This trial is active not recruiting!
Search for a recruiting clinical trial for your condition
Your journey
1What's a trial
4Get in touch
More info
You can access this
clinical trial
if you have
Stroke or Hemiparesis
and you are
over 18
years old
The phase for this study is not defined.
Show me locations

The purpose

Constraint-induced movement therapy (CI therapy) is a highly efficacious treatment for residual motor disability in chronic stroke. Its effectiveness is believed to be due, at least in part, to the therapy's ability to aid the brain in "rewiring itself." For example, CI therapy produces increases in the amount of grey matter (the parts of the brain where neuron cell bodies are most closely clustered) in certain areas of the human brain (Gauthier et al., 2008). The cellular and molecular mechanisms that are responsible for this increase in grey matter volume are not known, however. Thus, it is unclear how the therapy helps brains "rewire" themselves. This study aims to better understand the timecourse and cellular/molecular nature of brain changes during CI therapy. Because there is currently no way to directly measure cellular/molecular changes in the brain noninvasively, this study will infer what is happening on a microstructural level using new MRI techniques (three dimensional pictures of the brain). For example, by charting the timecourse of grey matter changes during CI therapy, and cross-comparing this to what is known about the timecourses of different cellular/molecular processes, the investigators can gain a greater understanding of what cellular processes may be responsible for increases in grey matter. The investigators will gain additional information about which cellular processes are important for rehabilitation-induced improvement by measuring larger-scale changes (e.g., amount of blood flow through different brain areas) that accompany cellular changes. The investigators are hopeful that by better understanding how CI therapy can change the brain, the effectiveness of rehabilitation can be improved upon. For example, insight into the mechanisms of rehabilitation-induced brain change may suggest particular drug targets to increase brain plasticity. This study will help us better understand how the brain repairs itself after injury.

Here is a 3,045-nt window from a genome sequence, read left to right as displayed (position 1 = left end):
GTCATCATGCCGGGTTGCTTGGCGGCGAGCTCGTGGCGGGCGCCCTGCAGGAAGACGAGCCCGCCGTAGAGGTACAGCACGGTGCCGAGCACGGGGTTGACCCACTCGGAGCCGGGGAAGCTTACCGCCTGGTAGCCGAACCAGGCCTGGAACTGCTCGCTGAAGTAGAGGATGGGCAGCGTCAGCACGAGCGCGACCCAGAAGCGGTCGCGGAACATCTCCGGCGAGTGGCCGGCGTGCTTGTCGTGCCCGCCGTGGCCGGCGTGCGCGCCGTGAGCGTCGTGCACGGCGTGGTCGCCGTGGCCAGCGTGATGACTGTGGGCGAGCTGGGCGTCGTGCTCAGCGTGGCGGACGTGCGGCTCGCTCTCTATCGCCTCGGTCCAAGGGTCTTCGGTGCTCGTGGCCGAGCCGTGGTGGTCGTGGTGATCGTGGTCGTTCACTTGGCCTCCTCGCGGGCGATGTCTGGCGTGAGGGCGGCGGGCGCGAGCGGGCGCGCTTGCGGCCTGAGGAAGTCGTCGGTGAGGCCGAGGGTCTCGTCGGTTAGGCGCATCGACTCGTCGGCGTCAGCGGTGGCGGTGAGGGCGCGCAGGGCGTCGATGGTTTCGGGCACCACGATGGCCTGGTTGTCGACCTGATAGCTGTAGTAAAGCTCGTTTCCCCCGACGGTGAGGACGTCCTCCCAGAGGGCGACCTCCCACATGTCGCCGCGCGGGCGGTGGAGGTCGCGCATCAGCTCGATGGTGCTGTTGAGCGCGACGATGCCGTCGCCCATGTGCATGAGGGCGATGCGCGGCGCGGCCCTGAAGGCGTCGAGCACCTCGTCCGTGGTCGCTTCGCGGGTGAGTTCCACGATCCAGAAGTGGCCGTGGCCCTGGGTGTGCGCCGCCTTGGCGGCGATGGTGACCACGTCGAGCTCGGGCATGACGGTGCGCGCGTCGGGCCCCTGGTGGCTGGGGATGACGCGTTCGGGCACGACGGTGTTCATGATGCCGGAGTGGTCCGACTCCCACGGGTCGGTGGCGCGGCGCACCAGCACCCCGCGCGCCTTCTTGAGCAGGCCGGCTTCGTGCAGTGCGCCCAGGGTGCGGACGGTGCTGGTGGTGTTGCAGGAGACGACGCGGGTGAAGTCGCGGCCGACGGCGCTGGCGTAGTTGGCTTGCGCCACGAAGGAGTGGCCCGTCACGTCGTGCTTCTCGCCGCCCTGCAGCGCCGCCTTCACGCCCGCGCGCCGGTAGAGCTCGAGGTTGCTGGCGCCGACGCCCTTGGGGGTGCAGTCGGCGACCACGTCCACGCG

Provided treatments

  • Behavioral: CI therapy

Locations near you

Unfortunately, there are no recruiting locations near you. Please check the list with all locations below.
Tris trial is registered with FDA with number: NCT01725919. The sponsor of the trial is Ohio State University and it is looking for 31 volunteers for the current phase.
Official trial title:
Examining Mechanisms of Neuroplasticity Following Motor Rehabilitation in Stroke